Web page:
For the Game of Thrones generation, the idea of a genre TV series that wraps all of its plots up within a half hour is borderline unthinkable. Or it would be, if The Twilight Zone didn’t get a cable marathon on an increasing number of holidays. While The Twilight Zone seems to be presenting a bunch (156, to be precise) of unconnected stories, there are some thematic common threads. This summer marks the 52nd anniversary of the airing of the show’s final episode: Let’s talk about What We Talk About When We Talk About The Twilight Zone in Dowsing Rod.
The natural progression after Death (for some, anyway) is the Devil. In our last installment, I argued Mr. Death is The Twilight Zone’s only recurring character, and I stand by that. The different devils we see in the series are quite distinct from one another, although, I would argue, they each serve as similar commentary.
Let’s start with the one where Catwoman’s the Devil and the guy who makes a deal entirely deserves every bad thing he gets. By the way, that is 100% how I would have pitched this episode if I were Rod Serling. In “Of Late I Think of Cliffordville,” Julie Newmar’s horned Miss Devlin puts an interesting twist on the usual Faustian formula. Right off the bat, she makes it clear to Feathersmith who and what she is, and when Feathersmith tries to sell her his soul, she laughs, informing him “we got a hold of your soul some time ago,” instead demanding cold, hard cash. Not only does this convey just how cartoonishly evil Feathersmith is, but it also shows that money is the only currency he has – it’s like those cross stitches say, rich and wealthy aren’t the same thing.
When Feathersmith goes back in time to build what he refers to as his “empire” from the ground up once more, to experience the satisfaction that is “the getting, not the having,” as he says, he runs into some problems. He drives a hard bargain, picking up some oil-rich land he knows becomes a black goldmine later in the century for a mere dollar an acre. When he’s unable to tap the oil reserves because no one’s invented the right drilling mechanism yet, his plan starts to fall apart because, as Miss Devlin says when Feathersmith fails to pre-invent it himself, he is “a taker instead of a builder, a conniver instead of a designer, a user instead of a bringer.” Feathersmith is fatally self-centered, short-sightedly doing all he can for his own personal gain. When he does think of how his actions affect others, it is only in terms of how badly he can hurt them. This is a major theme for Serling’s Devil-dealers.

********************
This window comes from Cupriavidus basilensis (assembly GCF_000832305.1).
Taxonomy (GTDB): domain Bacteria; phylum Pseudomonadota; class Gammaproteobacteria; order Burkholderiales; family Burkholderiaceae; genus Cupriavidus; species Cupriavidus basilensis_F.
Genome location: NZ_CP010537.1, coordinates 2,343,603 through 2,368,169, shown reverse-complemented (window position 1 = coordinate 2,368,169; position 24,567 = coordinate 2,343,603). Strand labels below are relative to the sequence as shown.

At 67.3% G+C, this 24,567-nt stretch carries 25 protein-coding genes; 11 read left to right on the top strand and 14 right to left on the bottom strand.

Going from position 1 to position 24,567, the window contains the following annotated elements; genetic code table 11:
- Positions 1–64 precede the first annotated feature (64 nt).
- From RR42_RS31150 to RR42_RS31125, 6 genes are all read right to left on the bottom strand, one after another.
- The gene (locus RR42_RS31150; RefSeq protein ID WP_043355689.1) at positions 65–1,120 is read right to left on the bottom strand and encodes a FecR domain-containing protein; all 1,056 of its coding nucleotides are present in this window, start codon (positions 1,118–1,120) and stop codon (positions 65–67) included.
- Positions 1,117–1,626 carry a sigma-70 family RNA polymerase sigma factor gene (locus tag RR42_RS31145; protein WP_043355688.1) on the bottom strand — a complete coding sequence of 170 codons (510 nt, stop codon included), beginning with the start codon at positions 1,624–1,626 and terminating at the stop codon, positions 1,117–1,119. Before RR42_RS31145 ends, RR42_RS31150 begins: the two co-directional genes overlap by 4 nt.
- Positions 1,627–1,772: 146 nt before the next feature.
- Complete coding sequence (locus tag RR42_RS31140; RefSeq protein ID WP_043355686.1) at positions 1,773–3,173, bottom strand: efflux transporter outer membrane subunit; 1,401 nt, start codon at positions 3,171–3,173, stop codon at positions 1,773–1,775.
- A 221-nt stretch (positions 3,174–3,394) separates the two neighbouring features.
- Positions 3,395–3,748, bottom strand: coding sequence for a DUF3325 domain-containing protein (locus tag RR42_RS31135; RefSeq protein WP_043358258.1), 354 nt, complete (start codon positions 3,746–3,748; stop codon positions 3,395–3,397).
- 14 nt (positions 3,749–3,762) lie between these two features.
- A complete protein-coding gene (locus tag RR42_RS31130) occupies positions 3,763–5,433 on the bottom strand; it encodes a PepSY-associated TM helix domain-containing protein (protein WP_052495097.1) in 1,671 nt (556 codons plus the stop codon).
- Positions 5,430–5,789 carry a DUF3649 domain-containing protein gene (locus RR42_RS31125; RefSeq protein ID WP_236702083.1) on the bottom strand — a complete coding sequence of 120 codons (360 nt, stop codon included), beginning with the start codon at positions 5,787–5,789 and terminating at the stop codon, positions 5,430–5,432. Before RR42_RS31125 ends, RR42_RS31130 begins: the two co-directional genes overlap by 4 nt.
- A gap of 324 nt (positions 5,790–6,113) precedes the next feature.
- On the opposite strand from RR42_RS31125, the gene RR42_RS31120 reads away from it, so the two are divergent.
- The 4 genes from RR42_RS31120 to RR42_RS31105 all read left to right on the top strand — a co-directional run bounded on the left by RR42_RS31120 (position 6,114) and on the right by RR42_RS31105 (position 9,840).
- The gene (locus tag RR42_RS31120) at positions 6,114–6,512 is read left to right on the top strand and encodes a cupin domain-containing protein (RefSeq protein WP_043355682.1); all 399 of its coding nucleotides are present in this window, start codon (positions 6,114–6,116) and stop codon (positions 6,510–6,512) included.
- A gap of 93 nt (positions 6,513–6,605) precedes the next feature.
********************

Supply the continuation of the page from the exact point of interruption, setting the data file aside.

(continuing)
We see it again in “Escape Clause,” when asshole hypochondriac Walter Bedeker is granted immortality in exchange for his garbage soul. Before becoming immortal, Bedeker leads a miserable life, complaining of phantom ailments and crying foul if anyone – especially his poor, overworked wife – gets more attention than he does. After becoming immortal, his life switches from Merriam-Webster’s 2A definition for miserable to 2B. He immediately sets out to use his unkillability to torment others, jumping in front of buses and trains to commuters’ horror, then milking the transit companies’ insurance for money. He even makes his wife fetch ammonia for a cleaning supplies cocktail he downs in front of her as she screams, and that’s before he straight kills her, as her terrified begging with him to not jump off the roof of their high rise causes her to plummet to her death.
He doesn’t use what the Devil – or Mr. Cadwallader, as he calls himself here – calls “added time” to any great effect. In fact, he quickly gets bored. Immortality takes “nothing ventured, nothing gained” to a new level for Bedeker. And this comes back to that short-sighted arrogance we’ve seen before, in Feathersmith. Feathersmith and Bedeker think they can outsmart Old Scratch and get a sweetheart of a deal, consequences be (literally) damned. Bedeker’s hubris goes full apotheosis when he turns himself in for his wife’s murder in hopes of getting the electric chair, just to try a new fatal activity.